I had scanned in several more pages from the 1905 Delineator when I was making up my S-Curve corset, so I figured, rather than getting lost in my abyss of a computer, that I might as well share them now!
Here’s a few little fun ads from 1905 that show some garments that go under what you usually see. Make sure to read the ads, not just look at the pretty pictures, to get a good idea of what’s going on and what was offered in the period.
“…like all American Lady Corsets, it has the essentials for stylish form building, but the special purpose of this garment is to give a sweeping curve effect to the entire figure. The lateral sections accomplish this by training the flesh from the front to the sides and back…”
It’s interesting to note these earlier S-Curve ads almost need to talk the reader into buying the “new” silhouette. I’ve seen several of these in this era, and they’re always amusing. Note that most often ads of the early 1900s and before emphasized shaping the figure by FOUNDATION GARMENTS rather than by DIET. Once the 1920’s hit, diet was often advertised as well as foundations, and this continued throughout time… only now do we usually tend to rely on diet alone to achieve the essential shape. Well, diet and, often, surgery. Sure, spanx and the like are now used, but they don’t have nearly the effect of the foundations of our mothers and grandmother’s day. In terms of a fashion history perspective, I find the modern ideals of figure most depressing and, usually, unobtainable for most people. Combination undergarment + diet for certain looks seems much more achievable, in my opinion.
Although we don’t actually see the “Hose Supporters” here, it’s worth noting that the advertisement shows an active lady. Sport for ladies was growing from the 1880s on, but it especially was present in the 1890s and early 1900s. Golf and bicycling, most noticeably.
And it’s also worth noting that not all Edwardian corsets included garters (suspenders or supporters). There were often separate articles that were purchased and used for this purpose.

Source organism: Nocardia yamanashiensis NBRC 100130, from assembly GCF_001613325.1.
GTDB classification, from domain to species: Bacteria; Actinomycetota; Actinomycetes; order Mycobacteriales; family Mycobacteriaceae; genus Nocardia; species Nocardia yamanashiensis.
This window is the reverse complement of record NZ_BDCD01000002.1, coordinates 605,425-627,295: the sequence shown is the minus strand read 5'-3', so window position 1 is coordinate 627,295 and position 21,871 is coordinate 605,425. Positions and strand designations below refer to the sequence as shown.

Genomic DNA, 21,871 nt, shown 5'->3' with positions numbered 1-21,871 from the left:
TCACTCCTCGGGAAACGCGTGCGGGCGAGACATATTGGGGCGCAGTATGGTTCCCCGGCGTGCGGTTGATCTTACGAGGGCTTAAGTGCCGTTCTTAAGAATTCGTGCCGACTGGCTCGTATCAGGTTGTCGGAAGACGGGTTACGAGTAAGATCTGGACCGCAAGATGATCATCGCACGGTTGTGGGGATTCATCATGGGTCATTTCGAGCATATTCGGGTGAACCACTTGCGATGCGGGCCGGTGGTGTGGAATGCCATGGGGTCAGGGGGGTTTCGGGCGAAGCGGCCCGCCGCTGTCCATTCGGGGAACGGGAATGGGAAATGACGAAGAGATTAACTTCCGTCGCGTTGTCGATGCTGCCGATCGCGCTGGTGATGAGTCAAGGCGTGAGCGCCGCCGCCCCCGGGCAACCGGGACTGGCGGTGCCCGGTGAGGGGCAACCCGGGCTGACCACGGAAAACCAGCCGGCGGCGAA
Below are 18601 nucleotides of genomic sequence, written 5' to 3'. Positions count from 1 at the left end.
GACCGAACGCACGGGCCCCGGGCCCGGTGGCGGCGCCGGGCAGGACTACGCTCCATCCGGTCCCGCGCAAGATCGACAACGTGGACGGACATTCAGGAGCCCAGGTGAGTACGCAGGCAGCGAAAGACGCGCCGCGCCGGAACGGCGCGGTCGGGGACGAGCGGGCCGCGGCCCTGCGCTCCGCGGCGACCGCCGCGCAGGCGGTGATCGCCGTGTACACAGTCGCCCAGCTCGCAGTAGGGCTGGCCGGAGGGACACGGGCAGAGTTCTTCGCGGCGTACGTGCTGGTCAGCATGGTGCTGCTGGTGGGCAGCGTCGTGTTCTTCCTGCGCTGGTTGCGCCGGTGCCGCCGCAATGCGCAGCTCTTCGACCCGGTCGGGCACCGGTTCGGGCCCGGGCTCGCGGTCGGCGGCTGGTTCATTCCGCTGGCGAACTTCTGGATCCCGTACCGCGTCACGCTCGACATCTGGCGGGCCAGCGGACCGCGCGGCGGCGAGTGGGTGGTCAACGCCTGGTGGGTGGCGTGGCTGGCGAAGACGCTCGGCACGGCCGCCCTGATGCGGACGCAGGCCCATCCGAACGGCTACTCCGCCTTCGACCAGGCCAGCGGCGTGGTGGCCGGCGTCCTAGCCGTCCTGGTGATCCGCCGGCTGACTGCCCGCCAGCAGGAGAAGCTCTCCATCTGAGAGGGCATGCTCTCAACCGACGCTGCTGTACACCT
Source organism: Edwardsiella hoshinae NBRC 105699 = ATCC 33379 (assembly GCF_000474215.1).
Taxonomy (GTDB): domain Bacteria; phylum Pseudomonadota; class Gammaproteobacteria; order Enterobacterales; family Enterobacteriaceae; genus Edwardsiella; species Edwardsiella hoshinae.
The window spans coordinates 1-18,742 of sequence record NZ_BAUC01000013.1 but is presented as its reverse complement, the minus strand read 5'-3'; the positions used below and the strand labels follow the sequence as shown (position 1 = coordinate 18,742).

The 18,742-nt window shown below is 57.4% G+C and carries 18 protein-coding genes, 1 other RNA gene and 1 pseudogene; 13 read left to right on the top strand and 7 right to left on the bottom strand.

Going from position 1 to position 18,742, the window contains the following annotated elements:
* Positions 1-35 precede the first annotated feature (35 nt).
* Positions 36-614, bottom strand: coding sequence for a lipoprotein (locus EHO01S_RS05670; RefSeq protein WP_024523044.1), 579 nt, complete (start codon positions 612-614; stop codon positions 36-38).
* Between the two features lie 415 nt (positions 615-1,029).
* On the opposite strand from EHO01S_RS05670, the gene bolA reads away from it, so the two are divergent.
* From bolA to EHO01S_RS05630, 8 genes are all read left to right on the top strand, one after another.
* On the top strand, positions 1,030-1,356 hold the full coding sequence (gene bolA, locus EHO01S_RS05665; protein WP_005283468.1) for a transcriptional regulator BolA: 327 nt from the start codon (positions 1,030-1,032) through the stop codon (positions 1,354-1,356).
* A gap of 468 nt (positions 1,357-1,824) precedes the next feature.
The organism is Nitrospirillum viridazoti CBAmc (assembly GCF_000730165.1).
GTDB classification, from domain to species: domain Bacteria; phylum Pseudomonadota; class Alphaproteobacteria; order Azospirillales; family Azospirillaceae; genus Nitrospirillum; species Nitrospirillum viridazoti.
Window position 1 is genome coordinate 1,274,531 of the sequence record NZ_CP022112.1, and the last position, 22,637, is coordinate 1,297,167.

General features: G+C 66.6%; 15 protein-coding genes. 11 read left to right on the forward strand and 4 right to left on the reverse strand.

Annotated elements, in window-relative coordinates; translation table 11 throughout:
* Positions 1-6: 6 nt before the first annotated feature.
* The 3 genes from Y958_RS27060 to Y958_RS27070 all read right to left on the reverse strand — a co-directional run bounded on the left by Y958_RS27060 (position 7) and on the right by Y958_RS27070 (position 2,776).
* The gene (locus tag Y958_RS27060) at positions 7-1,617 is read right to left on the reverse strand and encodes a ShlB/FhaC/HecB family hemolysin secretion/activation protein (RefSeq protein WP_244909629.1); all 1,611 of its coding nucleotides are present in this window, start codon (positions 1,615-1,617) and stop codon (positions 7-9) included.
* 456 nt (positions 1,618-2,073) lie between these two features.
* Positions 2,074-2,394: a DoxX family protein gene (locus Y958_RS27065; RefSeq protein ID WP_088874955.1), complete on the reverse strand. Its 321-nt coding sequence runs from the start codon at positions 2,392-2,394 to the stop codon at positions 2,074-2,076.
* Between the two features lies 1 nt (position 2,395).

And for those fancy garter hooks, here’s hose that will not tear! In earlier time periods there were elastic, knitted, or ribbon garters. In the Edwardian era, garters like we see on later foundation garments were in use. We needed fancy new garter tops to keep up with the wear and tear of the metal on fiber!
Hope you’re having a lovely weekend.
WendyBeeMarch 11, 2014 at 8:36 am (9 years ago)
I have to admit, that although I love (almost) all things old-fashioned, the distortion of the female form into the S-curve has never appealed to me. I can’t think of having ever seen a photograph of any model actually “achieving” the crazy silhouette shown in the drawings. Was that shape only in the imagination of the artists/designers?
LaurenMarch 11, 2014 at 7:14 pm (9 years ago)
Actually, it’s funny you should mention that, WendyBee! I ran across this article the other day on Foundations Revealed that shows what you are asking about.
It’s called “The S-Bend in Context”
As far as I understand, the eggagerated silhouette was mostly achieved by padding the rear and the bust. Some ladies actually started wearing little mini “bustles” again- of the padded or horsehair variety, to emphasize shape. I don’t think, other than in extreme cases, that it was as pronounced as the illustrations suggest. The closest I have seen in photographs are of actresses of the period, which may or may not have been touched up.